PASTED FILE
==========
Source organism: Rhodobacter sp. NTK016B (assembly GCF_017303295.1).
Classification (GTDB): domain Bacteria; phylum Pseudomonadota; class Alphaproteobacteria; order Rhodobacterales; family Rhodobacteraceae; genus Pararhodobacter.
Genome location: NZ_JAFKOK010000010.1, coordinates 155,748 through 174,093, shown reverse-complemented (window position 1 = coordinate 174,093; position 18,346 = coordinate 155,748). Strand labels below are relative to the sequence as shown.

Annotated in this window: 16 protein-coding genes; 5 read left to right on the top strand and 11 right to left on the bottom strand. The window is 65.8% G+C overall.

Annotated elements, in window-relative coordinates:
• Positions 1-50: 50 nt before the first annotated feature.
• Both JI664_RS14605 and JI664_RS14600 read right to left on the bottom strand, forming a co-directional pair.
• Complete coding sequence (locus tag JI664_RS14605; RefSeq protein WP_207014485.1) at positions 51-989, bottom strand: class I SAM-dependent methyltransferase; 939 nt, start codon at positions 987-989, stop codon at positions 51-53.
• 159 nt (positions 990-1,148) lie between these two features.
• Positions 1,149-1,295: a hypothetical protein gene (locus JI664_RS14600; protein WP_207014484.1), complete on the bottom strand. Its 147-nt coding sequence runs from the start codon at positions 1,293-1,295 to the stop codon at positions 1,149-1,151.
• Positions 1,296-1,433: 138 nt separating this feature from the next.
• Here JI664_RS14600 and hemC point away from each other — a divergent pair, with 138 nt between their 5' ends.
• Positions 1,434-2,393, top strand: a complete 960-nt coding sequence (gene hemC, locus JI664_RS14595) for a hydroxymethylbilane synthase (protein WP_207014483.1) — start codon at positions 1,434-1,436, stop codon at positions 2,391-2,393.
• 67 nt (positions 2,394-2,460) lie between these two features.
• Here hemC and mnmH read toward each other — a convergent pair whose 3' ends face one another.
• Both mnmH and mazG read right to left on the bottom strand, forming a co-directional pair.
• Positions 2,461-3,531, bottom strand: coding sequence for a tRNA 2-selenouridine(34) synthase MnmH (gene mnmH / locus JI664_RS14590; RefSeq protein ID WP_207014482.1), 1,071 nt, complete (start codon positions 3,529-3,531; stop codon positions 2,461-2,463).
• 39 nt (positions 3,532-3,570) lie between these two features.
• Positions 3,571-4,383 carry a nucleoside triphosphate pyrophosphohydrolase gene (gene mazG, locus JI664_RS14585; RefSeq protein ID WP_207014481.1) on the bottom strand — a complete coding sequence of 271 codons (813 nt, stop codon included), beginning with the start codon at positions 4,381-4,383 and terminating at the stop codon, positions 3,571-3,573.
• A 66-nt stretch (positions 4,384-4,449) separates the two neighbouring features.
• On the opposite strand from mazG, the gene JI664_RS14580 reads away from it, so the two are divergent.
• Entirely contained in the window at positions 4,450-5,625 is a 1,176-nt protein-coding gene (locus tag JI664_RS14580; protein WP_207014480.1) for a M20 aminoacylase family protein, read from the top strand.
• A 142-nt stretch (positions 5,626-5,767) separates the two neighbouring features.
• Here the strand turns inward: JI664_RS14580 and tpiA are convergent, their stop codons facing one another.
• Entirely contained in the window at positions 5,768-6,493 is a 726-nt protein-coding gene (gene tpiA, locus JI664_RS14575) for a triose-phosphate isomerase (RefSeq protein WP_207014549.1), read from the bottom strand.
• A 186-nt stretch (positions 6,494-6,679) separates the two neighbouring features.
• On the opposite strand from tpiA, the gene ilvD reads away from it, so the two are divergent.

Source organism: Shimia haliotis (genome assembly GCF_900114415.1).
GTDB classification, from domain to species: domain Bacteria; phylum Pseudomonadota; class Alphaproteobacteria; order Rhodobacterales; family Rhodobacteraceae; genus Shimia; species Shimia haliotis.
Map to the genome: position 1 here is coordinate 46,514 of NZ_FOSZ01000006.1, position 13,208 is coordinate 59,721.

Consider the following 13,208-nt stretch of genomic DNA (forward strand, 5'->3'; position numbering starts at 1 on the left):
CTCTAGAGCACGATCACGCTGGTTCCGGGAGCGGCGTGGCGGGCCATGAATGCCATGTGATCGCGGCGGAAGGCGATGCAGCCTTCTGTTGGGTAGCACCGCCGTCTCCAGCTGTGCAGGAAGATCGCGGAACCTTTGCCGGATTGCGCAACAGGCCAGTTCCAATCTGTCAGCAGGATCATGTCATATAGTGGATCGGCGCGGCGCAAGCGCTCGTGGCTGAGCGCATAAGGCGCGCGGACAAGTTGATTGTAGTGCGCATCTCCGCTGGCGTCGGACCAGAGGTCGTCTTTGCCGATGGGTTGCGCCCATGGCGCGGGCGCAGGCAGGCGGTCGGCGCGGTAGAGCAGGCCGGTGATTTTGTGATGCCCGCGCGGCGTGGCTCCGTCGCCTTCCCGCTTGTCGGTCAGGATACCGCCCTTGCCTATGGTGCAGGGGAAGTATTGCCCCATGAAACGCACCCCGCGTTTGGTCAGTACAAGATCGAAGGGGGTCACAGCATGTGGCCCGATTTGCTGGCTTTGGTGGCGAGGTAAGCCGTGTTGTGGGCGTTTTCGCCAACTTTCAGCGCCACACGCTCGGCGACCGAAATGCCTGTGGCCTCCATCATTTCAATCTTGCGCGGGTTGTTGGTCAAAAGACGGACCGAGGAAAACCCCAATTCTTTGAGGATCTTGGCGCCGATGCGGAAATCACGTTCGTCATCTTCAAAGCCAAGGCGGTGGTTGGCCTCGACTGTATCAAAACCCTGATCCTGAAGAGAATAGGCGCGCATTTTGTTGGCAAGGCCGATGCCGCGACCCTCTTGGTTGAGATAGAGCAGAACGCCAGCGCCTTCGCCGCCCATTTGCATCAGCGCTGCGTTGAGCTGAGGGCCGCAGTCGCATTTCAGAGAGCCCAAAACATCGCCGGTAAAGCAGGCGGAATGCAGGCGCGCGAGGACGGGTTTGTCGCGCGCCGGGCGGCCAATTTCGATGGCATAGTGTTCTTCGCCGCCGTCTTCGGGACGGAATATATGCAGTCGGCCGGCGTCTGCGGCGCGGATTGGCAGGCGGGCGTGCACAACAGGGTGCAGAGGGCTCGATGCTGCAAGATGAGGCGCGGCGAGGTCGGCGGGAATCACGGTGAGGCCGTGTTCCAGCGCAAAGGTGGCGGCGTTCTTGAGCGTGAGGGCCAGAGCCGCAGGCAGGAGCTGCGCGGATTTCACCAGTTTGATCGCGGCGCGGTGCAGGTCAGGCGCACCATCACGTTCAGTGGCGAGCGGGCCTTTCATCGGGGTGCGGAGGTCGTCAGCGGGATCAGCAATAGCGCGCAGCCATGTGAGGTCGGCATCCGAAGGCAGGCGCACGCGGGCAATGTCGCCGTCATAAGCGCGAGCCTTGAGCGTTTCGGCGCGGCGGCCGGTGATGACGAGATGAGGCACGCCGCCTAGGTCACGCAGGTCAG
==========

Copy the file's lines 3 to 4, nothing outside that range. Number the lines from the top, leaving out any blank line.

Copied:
Genome location: NZ_JAFKOK010000010.1, coordinates 155,748 through 174,093, shown reverse-complemented (window position 1 = coordinate 174,093; position 18,346 = coordinate 155,748). Strand labels below are relative to the sequence as shown.

Annotated in this window: 16 protein-coding genes; 5 read left to right on the top strand and 11 right to left on the bottom strand. The window is 65.8% G+C overall.